President Trump is currently turning himself in to some revisionist history, reportedly telling allies, including at least one US senator, that the voice on the tape is not his. This has put a nerve in my flesh.
I can only imagine how the wounds of the women who presented their stories about him have been reopened and did not receive enough attention. Currently, this country is trying to reconcile itself with years of abuse of power and badual misconduct. Their leader is making fun of the bear.
In 2005, I was in my first full year as host of the "Access Hollywood" program on NBC. Mr. Trump, then in "The Apprentice", was the biggest star in the network.
The key to success in my job was to establish a good relationship with celebrities. I did it and I was rewarded for it. My segments with Donald Trump when I was just a correspondent were part of the reason why I was promoted.
NBC tripled my salary and paid for my moving van from New York to Los Angeles.
Was I acting on my own? interest? You bet yes. I was alone? Far from there. With Mr. Trump's big audience in 2005, everyone, from Billy Bush to the top on the 52nd floor, had to caress the ego of the big cash cow on the road to greater profits.
None of us was guilty of knowingly enabling our future president. But all of us were guilty of sacrificing ourselves a bit in the name of success.
Ten years later, I did say what I thought. Shortly after Mr. Trump declared his candidacy, I let him know in "Access Hollywood Live" that I thought this was an absurd idea.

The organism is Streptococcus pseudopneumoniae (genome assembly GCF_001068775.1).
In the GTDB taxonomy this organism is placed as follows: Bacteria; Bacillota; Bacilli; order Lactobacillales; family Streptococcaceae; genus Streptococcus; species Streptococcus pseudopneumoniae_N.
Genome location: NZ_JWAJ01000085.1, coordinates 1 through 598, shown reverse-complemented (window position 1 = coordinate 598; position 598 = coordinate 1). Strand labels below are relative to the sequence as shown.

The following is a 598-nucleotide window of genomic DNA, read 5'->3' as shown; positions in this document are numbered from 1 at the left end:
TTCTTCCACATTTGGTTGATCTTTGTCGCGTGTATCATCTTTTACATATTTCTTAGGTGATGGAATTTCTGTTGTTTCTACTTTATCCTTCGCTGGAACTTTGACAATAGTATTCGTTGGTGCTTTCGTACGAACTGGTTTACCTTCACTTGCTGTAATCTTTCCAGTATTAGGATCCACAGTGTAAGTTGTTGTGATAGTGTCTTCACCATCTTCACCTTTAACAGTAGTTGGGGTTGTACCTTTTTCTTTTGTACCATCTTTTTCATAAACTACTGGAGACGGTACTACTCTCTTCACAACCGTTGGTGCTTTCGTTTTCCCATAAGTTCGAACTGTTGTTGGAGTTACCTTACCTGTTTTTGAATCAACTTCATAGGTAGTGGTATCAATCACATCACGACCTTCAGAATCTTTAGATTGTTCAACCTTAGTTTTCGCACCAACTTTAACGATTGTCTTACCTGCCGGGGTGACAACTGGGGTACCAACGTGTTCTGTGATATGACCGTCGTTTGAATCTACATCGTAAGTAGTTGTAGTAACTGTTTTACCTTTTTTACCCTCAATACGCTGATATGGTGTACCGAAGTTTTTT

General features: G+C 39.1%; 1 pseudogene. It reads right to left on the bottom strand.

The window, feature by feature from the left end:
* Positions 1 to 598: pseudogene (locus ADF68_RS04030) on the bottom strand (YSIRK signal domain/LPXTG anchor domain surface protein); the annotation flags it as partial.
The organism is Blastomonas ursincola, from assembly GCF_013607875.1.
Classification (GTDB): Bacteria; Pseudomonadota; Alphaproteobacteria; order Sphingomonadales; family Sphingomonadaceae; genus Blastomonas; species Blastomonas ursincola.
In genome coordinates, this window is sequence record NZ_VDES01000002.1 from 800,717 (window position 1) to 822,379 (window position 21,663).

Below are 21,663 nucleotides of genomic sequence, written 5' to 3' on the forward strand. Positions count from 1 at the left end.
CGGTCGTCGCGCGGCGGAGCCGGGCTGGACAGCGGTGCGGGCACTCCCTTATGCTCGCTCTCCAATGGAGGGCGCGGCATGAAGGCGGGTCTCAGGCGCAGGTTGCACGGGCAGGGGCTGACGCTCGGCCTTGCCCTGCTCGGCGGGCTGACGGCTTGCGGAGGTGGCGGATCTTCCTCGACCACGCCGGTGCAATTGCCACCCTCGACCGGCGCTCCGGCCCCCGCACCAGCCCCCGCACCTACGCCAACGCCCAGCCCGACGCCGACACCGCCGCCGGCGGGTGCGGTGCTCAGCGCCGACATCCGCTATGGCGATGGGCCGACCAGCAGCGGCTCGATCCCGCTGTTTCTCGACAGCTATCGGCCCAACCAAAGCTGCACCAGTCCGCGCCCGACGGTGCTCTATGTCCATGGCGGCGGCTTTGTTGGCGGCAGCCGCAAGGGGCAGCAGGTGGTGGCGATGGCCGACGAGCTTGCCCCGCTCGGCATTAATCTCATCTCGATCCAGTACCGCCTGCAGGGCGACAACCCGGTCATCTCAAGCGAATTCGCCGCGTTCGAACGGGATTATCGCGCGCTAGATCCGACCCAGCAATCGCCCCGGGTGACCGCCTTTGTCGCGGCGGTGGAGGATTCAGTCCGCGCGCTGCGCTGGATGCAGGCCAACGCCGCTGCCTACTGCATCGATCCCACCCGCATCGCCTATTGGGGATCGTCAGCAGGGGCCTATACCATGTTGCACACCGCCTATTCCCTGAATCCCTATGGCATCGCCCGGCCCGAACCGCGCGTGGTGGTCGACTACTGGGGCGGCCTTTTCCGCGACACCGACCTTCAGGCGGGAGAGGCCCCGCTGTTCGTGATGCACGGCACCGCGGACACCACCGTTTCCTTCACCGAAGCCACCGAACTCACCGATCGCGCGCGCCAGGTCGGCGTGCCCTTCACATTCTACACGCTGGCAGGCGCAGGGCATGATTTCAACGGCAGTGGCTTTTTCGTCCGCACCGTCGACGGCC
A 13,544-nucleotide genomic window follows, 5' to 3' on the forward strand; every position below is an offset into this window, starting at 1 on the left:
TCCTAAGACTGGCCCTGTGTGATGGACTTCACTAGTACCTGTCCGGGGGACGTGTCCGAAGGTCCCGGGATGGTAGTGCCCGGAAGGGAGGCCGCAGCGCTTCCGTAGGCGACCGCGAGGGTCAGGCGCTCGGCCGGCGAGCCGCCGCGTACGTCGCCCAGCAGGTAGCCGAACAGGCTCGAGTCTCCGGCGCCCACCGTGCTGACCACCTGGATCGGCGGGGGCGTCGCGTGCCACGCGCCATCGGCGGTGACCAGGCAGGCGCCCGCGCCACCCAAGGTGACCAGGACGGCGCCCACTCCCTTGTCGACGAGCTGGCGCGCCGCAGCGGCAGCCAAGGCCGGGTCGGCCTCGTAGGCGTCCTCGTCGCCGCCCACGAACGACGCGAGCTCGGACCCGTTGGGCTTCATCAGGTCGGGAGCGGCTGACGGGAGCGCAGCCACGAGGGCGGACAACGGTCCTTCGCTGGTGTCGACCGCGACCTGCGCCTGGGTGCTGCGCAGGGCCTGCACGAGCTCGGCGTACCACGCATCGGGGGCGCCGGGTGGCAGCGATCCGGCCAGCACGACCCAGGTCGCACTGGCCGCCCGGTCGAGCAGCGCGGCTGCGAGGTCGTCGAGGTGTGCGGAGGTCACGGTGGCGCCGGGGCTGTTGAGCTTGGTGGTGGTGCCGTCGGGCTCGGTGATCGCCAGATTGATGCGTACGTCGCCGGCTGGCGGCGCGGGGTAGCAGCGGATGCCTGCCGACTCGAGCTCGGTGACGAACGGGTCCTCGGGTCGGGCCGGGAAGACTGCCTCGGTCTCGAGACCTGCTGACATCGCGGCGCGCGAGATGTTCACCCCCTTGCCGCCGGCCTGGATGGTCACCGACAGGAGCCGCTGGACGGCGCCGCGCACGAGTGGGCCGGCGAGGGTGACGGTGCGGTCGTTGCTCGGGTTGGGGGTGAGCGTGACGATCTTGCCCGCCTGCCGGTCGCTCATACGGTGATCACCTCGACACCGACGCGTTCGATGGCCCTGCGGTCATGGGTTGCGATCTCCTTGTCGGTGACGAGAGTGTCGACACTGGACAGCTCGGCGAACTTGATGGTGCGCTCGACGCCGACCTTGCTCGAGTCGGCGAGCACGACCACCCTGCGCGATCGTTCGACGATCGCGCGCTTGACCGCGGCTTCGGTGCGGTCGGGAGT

Continue reading the main story
In the days, weeks and months that followed, I was very critical of the idea of a Trump presidency. The man who once told me, ironically, in another conversation outside the camera, after I called him for inflating his grades: "People will just believe you, you just tell them and they believe you," I thought, it was not a good option to run our country.
I tried to conduct a serious interview with him as a candidate; Every time I asked for one, they rejected me.
This moment in American life is undoubtedly painful for many women. It is especially painful for women who have presented themselves, at the risk of being linked forever to an event, this man, this president of the United States. (I still I can not believe I just wrote that.)
To these women: I will never know the fear they felt or the frustration of being summarily dismissed and calling a liar, but I do know a lot about the anguish to be inexorably united with Donald Trump. You have my respect and admiration. You are the warriors of culture at the forefront of the necessary change.
I have faith that when the hard work of exposing these injustices ends, the current media drama of who did what to whom will lead to a constructive dialogue between mature men and women in the workplace and beyond. Activist and gender relations expert Jackson Katz has said that this is not a problem for women, it is a problem for men. That's a good place to start, and it's something I have real thoughts about, but it's a story for another day.
Today is about counting and waking up, and I hope it reaches all the boys on the bus.
a personal note, this past year has been an odyssey, the likes of which I hope never to face again: anger, anxiety, betrayal, humiliation, many selfish emotions but, I hope, understandable. But these have given way to light, both spiritual and intellectual. It has been fortifying.
I know I do not need the accessories of fame to know God and be happy. After all last year, I think I am a better man and father for my three teenage daughters, far from being perfect, but better.
Continue reading the main story